In front of the medieval fortifications, a series of fortifications (later called Médiane) were built under the Italian architect Donato de Boni from 1542 to 1559, which formed the first actual “citadel”. The term was not used for the fortress of Namur until the 17th century. In the 16th century the tower "Dessus Bordial" was surrounded by artillery positions. From 1695 to 1698, the fortress builder Menno van Coehoorn had an underground bakery built in, which is located by the medieval curtain wall. During the reconstruction of the citadel by Dutch-Belgian engineers between 1815 and 1830, the median was rebuilt, the barracks and the second surrounding wall were leveled and a new arsenal was built in their place. The staff building was built on the site of the old one. After part of the site was handed over to the city of Namur in 1891, a separating wall was built between the gate of the Médiane and the "Bridge of the Dutch". The officers' quarters that had been there since the 17th century were demolished in 1913.

Fort Terra Nova was built by Dutch engineers between 1631 and 1675. At the beginning of the 19th century, Emperor Joseph II had it demolished, but the Kingdom of the United Netherlands had the fortifications there renewed and quarters for 1,200 men established between 1820 and 1825. The soldiers' quarters received heating only in 1837. The barracks, which were initially covered with earth to protect against bombardment, were increased by one floor in 1839. The guardhouse ( corps de garde ) of Terra Nova was not built until the second half of the 19th century .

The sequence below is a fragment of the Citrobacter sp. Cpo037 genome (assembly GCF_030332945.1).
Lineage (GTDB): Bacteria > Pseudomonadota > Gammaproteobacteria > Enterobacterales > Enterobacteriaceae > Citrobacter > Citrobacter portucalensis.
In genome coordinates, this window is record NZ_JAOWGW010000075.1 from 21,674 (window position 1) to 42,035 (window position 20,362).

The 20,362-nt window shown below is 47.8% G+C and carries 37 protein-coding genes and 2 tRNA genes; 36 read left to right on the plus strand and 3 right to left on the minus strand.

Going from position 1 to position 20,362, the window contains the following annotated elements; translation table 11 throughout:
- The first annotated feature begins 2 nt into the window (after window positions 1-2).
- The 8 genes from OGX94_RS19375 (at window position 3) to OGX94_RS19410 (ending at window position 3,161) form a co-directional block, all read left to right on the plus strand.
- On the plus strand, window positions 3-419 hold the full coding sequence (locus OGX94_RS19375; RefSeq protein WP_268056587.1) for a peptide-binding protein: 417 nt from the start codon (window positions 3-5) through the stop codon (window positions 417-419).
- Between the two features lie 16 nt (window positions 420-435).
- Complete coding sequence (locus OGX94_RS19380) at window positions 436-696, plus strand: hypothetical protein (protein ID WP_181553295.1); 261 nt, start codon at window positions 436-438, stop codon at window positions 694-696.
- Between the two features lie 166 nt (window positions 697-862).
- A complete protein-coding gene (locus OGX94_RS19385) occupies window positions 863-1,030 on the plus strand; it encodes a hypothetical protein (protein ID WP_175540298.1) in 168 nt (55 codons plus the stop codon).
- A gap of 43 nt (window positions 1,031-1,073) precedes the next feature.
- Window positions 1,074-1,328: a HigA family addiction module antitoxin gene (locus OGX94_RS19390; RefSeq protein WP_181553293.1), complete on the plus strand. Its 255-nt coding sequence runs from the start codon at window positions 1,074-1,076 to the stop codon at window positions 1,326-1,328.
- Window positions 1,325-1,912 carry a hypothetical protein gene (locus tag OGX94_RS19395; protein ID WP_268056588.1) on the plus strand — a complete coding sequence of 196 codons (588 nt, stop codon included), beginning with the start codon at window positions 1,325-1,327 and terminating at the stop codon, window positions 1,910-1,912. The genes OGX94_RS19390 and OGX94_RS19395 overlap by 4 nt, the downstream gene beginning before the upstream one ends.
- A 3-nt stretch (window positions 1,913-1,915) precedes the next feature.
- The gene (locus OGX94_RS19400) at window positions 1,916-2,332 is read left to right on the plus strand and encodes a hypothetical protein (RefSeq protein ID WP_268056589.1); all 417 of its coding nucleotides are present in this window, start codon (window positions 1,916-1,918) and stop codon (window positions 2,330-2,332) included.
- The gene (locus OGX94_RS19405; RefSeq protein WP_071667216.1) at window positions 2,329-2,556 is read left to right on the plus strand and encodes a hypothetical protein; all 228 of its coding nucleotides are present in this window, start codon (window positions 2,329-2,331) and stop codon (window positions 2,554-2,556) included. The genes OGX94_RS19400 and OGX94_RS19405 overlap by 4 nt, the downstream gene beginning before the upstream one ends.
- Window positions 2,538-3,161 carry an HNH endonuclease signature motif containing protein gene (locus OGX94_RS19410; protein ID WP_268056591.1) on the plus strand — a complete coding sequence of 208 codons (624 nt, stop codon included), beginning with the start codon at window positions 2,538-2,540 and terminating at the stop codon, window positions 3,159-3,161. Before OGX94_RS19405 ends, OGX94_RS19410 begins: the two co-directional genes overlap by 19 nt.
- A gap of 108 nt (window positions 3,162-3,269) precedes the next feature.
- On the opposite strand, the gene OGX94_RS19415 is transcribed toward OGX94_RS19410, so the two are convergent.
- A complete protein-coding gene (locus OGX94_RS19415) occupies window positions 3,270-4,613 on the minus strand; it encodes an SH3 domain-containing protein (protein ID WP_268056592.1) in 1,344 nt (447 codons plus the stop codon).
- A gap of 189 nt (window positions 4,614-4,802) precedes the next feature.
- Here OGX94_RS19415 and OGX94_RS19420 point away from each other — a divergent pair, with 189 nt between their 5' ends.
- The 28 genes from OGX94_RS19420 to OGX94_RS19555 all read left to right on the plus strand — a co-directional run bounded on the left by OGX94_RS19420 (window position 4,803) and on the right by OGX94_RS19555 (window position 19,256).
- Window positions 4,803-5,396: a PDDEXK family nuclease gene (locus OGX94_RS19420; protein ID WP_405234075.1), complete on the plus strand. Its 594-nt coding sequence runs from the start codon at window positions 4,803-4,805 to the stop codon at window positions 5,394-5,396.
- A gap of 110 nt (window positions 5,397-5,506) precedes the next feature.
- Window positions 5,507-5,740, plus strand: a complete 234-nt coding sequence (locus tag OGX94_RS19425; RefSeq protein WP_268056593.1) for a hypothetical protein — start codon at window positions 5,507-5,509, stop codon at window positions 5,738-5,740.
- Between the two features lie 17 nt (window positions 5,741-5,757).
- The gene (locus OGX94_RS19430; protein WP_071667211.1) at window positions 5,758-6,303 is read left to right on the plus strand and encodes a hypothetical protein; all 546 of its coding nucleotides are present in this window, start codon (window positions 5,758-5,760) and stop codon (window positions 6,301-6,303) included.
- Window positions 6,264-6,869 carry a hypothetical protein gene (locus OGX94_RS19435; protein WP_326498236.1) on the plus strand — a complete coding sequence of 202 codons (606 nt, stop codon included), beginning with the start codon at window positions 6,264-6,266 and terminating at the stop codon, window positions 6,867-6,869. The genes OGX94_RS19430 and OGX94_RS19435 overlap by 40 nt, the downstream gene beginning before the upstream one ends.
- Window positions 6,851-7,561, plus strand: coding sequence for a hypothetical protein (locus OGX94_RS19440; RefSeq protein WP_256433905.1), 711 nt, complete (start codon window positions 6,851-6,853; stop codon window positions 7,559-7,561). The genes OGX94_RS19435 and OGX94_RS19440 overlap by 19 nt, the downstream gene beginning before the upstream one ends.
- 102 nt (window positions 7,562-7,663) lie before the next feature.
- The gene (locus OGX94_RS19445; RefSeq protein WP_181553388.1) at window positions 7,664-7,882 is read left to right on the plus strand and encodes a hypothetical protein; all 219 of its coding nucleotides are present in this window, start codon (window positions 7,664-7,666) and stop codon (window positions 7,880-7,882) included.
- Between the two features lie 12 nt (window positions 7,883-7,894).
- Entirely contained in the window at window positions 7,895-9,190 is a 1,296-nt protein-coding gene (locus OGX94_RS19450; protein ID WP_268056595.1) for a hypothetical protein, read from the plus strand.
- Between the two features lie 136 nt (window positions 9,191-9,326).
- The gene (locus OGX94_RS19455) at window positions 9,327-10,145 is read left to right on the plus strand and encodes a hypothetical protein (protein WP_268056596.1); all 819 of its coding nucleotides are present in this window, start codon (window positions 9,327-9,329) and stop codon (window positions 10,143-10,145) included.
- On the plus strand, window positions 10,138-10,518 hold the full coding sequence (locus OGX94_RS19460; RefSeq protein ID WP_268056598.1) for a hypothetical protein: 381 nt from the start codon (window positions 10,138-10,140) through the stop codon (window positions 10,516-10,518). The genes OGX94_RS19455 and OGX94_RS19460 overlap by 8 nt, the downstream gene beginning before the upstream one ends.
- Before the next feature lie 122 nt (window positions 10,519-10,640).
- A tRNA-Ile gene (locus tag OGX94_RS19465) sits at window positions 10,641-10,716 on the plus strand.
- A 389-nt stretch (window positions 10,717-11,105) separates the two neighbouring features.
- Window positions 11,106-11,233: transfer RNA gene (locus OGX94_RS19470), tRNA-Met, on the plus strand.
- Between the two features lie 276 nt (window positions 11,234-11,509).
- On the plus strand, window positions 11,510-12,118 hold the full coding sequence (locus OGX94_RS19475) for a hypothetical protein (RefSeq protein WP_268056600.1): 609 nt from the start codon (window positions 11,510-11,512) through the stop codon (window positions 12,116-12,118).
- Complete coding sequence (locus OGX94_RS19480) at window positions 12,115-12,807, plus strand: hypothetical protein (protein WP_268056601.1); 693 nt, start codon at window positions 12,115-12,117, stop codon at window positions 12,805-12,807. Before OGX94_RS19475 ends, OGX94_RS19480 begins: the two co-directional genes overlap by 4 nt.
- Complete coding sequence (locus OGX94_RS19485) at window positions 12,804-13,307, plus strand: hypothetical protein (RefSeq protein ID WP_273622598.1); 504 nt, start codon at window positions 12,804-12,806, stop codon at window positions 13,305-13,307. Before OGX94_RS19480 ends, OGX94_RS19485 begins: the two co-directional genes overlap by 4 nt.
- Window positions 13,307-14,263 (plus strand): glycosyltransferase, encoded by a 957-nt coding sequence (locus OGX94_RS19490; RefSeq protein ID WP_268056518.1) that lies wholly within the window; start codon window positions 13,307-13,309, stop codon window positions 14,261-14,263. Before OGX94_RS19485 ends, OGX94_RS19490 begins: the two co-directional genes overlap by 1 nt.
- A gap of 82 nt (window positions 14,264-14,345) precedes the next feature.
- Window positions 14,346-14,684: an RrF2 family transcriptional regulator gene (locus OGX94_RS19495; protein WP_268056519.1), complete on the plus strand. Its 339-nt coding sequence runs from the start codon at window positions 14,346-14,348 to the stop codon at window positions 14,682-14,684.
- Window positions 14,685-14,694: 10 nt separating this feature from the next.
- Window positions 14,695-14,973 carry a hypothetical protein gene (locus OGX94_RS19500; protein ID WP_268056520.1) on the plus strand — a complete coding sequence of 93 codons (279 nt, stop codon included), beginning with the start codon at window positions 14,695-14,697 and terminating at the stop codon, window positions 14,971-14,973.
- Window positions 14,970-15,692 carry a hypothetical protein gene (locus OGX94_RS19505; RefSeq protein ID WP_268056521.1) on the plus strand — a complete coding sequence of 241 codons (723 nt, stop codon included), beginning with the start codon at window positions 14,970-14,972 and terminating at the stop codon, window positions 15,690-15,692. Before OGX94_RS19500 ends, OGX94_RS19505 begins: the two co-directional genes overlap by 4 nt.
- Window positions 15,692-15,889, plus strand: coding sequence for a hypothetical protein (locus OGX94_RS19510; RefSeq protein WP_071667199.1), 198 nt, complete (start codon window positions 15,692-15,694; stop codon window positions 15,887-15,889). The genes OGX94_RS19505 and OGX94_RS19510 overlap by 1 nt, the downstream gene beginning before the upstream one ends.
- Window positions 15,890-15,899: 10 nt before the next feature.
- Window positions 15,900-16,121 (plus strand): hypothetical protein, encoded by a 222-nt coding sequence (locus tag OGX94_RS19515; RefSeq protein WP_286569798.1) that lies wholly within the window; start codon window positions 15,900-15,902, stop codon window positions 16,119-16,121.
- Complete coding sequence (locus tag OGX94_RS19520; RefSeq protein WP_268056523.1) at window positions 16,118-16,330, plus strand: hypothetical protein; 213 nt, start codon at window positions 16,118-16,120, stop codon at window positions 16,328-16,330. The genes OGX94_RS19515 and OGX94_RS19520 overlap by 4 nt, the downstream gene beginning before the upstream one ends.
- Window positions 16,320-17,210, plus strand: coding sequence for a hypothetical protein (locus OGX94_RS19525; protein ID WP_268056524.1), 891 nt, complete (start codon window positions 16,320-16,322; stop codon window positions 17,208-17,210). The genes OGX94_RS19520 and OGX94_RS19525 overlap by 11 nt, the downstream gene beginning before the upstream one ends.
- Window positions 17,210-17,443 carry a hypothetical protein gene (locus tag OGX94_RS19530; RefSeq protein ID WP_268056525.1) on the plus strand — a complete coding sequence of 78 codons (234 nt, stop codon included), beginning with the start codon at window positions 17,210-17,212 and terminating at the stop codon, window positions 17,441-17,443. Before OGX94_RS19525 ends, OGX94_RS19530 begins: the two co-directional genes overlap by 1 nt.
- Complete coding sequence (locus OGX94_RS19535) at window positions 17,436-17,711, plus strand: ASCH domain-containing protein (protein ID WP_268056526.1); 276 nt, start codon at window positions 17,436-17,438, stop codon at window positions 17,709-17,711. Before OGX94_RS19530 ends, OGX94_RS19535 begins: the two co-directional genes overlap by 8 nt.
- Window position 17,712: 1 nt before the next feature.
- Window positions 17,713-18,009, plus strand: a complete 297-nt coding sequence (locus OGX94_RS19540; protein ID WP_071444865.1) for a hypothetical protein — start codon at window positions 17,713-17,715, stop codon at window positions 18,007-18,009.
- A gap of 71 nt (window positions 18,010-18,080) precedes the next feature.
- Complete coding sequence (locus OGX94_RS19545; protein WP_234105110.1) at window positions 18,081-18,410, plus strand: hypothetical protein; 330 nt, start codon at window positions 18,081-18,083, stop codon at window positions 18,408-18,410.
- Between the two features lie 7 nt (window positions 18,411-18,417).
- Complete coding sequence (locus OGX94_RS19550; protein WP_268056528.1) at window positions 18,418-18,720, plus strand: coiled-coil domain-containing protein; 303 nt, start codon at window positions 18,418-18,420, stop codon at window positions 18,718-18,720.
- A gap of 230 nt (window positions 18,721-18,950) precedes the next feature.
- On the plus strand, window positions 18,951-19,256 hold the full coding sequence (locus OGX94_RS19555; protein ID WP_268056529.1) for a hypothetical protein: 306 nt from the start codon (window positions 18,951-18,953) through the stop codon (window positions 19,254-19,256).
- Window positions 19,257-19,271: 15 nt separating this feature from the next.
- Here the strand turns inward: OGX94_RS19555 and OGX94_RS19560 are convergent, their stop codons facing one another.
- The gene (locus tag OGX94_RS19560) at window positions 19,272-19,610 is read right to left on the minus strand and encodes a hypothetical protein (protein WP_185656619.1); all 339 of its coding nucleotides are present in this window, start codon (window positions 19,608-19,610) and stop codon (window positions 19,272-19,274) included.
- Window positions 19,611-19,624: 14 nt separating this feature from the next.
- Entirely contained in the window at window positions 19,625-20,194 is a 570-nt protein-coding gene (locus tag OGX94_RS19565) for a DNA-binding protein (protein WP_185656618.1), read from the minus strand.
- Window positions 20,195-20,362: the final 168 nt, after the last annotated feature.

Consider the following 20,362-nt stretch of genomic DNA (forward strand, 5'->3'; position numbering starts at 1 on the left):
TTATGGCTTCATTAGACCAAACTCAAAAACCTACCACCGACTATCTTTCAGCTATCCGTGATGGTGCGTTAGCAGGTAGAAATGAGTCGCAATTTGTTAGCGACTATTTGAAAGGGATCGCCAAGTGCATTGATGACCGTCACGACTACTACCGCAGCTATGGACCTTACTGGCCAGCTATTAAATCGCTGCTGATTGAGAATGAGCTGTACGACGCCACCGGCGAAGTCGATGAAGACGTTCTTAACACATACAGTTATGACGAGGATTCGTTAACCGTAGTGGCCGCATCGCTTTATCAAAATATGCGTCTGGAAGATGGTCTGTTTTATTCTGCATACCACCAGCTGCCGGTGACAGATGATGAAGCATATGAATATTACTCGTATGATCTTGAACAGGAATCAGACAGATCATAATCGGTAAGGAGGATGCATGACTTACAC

Todays use

In 1959, the amusement park for children named after Queen Fabiola was established in the upper area of ​​the citadel .

The premises of the citadel, namely Fort Terra Nova, can be rented out for events and celebrations. From March 2013 to May 2014 the guardhouse was reconstructed by Terra Nova and now houses exhibitions, administrative rooms and a restaurant. Between August 2013 and October 2014 the Médiane gate was also reconstructed.

The staff building from the 19th century is used by the archaeologists of the Public Service de Wallonie .

A new cable car is to be built from Place Maurice Servais to the Esplanade, the highest point of the citadel, and put into operation in 2018.


Web links

Individual evidence

  1. ^ Bienvenue à la Citadelle . Ville de Namur. 2010. Retrieved February 25, 2016.
  2. a b Histoire . Ville de Namur. 2010. Retrieved February 25, 2016.
  3. a b c V. Poppe: La Caserne de Terra Nova . Ville de Namur, (Retrieved February 25, 2016).
  4. a b c d L'ancien Corps de Garde de Terra Nova . Ville de Namur, (Retrieved February 25, 2016).
  5. Wim Kusee: Lignes Electriques de Namur ( fr ) Archived from the original on March 5, 2016.
  6. Oude buurtspoorwegen op de citadelle de Namur ( nl ) Archived from the original on March 5, 2016.
  7. Namur: Le Téléphérique . Mamuroises au fil du temps. February 3, 2013. Retrieved March 3, 2016.
  8. ^ Carole Depasse: Le Château de Namur . WAW Magazine. Retrieved February 26, 2016.
  9. a b c d P. Moers-Balloïde: La Porte de Médiane . Ville de Namur, (Retrieved February 25, 2016).
  10. ^ Parc attractif Reine Fabiola . Ville de Namur. Retrieved February 26, 2016.
  11. Terra Nova et ses salles à louer . Ville de Namur. 2010. Retrieved February 25, 2016.
  12. François Louis: Un téléphérique reliera le vieux Namur à la Citadelle ( fr ) RTBF. February 11, 2015. Accessed March 3, 2016.